The Package Tracking Scam: What It Is And How To Protect Yourself From It

It's similar to the infamous Nigerian prince scam

Similar to the Nigerian prince scam, the package tracking scam is an attempt to steal your money or personal information. Here's what you need to know to avoid becoming a victim.

Businessman carrying a large stack of boxes with a larger pile of boxes behind him.

What Is The Package Tracking Scam?

A typical package-tracking scam tries to convince you you've got a package or could obtain a package fraudulently if you play along. The goal is to either get information about you or to entice you to click a link that might infect your computer with malware.

How Does The Package Tracking Scam Work?

Most of these scams work by email. You get a notice in your inbox advising you of a shipping problem or of a step you need to take to clear a package you didn't know was coming. Some of these messages are easy to spot. They're written in the same awful language littered with misspellings, poor grammar, and odd capitalization.

A 2012 study conducted by Microsoft suggests the poor language of most scam messages isn't an accident. Scammers target large swaths of people, and these mistakes help them hone in on ideal targets because the target is gullible enough to respond. In essence, the victims self-select participation in the fraud.

Other scams are more difficult to spot at first glance. These messages may look like they're from UPS, FedEx, DHL, or the U.S. Postal Service. Closer inspection reveals unusual problems:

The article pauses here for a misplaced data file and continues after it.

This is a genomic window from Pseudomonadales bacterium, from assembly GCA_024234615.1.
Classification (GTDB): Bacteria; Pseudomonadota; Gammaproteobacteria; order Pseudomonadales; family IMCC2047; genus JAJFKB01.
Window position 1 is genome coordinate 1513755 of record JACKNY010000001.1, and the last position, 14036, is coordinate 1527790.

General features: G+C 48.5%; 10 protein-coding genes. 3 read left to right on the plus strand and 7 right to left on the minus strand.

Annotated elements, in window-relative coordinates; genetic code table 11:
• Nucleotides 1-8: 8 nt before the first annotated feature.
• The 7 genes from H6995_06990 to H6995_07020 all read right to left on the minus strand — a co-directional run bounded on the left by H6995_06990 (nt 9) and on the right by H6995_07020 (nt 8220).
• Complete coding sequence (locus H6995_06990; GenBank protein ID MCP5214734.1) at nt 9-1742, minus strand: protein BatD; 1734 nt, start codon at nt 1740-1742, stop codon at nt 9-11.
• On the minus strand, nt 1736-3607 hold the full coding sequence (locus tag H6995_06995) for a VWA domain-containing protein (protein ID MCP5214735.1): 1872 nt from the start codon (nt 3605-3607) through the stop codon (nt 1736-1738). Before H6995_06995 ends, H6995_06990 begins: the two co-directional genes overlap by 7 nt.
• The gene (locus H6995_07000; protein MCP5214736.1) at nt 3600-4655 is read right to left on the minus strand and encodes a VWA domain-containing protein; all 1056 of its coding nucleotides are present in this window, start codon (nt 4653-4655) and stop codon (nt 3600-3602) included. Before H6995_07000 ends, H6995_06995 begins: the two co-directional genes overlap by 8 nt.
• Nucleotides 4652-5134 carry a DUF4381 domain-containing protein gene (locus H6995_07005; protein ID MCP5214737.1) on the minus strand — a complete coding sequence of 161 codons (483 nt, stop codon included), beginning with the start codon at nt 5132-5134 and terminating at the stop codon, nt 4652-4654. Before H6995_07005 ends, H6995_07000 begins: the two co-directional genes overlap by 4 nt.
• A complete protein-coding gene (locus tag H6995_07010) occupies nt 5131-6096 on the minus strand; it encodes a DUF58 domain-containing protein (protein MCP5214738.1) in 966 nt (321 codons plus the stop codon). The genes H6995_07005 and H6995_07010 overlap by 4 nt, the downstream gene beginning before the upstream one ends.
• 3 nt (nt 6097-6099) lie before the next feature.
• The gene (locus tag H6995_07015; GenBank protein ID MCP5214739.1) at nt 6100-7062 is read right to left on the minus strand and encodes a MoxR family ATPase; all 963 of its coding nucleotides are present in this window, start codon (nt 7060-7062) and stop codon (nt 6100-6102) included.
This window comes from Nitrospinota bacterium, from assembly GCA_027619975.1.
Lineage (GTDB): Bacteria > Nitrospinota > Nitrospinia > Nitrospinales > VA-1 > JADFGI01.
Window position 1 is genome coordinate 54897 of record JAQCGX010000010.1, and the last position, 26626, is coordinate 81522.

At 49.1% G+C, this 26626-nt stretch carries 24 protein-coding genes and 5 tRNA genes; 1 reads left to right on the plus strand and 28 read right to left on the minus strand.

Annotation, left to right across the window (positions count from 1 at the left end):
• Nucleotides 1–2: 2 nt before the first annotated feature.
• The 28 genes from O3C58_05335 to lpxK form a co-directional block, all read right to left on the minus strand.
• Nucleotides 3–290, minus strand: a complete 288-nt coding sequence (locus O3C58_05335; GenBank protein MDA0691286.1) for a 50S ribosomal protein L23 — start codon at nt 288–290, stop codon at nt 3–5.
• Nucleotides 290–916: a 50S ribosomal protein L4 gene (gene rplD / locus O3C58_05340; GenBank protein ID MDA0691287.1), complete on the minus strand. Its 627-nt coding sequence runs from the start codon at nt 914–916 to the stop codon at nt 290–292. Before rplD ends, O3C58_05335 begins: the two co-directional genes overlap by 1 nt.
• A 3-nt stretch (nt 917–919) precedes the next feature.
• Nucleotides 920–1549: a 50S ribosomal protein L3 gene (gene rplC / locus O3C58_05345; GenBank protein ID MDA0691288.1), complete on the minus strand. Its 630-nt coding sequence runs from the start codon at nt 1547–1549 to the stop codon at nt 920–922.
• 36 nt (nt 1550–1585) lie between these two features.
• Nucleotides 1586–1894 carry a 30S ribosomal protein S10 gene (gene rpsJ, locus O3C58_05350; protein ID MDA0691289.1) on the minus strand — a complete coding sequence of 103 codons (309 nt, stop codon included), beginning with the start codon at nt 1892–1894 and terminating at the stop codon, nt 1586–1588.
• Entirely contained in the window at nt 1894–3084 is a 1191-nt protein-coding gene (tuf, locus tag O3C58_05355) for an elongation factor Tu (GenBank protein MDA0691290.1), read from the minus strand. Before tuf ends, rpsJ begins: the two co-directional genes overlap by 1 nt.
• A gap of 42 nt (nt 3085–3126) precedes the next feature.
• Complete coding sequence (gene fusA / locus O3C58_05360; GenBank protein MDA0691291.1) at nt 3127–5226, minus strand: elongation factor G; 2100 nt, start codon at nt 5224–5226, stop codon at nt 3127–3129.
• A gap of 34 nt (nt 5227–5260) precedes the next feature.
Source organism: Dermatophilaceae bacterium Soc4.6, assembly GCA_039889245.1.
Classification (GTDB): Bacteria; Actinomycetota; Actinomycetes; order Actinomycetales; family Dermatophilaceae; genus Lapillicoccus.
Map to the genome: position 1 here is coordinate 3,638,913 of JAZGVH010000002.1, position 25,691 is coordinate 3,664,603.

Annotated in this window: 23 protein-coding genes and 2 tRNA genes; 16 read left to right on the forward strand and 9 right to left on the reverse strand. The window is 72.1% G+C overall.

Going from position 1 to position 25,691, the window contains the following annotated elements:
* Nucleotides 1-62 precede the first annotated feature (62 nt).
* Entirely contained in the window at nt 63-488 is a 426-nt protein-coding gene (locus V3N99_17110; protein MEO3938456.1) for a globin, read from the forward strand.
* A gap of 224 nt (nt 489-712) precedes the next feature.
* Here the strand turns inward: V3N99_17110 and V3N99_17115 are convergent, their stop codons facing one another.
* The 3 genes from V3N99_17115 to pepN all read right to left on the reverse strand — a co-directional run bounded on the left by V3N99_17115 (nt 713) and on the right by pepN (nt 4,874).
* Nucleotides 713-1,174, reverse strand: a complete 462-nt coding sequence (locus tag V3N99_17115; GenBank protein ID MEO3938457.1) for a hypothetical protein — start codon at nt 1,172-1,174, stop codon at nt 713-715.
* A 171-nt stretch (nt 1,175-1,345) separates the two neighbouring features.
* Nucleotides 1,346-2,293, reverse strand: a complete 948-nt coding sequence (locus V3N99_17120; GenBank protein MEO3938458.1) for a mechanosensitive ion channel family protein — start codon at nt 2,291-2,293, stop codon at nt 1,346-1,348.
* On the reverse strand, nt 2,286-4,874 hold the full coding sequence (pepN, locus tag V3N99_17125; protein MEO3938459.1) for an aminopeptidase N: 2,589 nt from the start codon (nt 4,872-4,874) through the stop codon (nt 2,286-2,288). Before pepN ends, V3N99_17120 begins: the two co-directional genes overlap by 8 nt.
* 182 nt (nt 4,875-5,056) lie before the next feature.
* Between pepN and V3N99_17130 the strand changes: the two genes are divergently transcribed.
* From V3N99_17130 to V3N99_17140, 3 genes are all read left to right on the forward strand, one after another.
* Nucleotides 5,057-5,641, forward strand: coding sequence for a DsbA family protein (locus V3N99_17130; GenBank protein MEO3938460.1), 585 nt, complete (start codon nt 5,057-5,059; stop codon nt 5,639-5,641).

• URLs that look odd.
  • Requests for information from you about the package or your identity.
  • Requests that you confirm the information by clicking a link.
  • Emails that omit essential information (for example, messages that start with Dear customer).

How Do The Package Tracking Scammers Find Victims?

While this scam mostly uses email to find victims, criminals will sometimes cold call people pretending to be package delivery companies. Keep in mind, however, that these companies will never give you an unsolicited phone call. If they can't deliver a package, they typically leave a note on your door.

How Do I Avoid Getting Involved In This Scam?

Avoid being scammed by never giving information about yourself to anyone who either doesn't need it or should already have it. FedEx, for example, doesn't need you to confirm your mother's maiden name.

Also, never click links in an email from a shipping company if you didn't expect to see the message. Messages about shipments you didn't expect are intended to evoke greed. The scammers hope you're willing to suspend discretion in the hope of an illicit windfall. That email inviting you to click a link to track the shipment of an iPhone you never ordered is a prime example. No one's sending you an iPhone. Delete the message.

I’m Already a Victim. What Should I Do?

If you clicked that link and gave your personal information to scammers, do some damage control. Call your bank and credit card companies immediately so they can prevent fraudulent charges. Also, file a fraud alert with the three major credit bureaus.

If you downloaded software, run anti-virus and anti-malware programs from trusted sources. Once your computer is clean, change your passwords.

Lastly, file a police report. Your bank and credit card companies might require one as proof you were victimized.

How Do I Avoid Being Targeted For The Package Tracking Scam?

In the future, avoid being targeted by package tracking scams by practicing basic internet safety. Keep your personal information private, choose strong passwords, keep your anti-virus apps updated, and don't trust unsolicited emails.

Check out these nine computer safety tips for more ways to safeguard your information.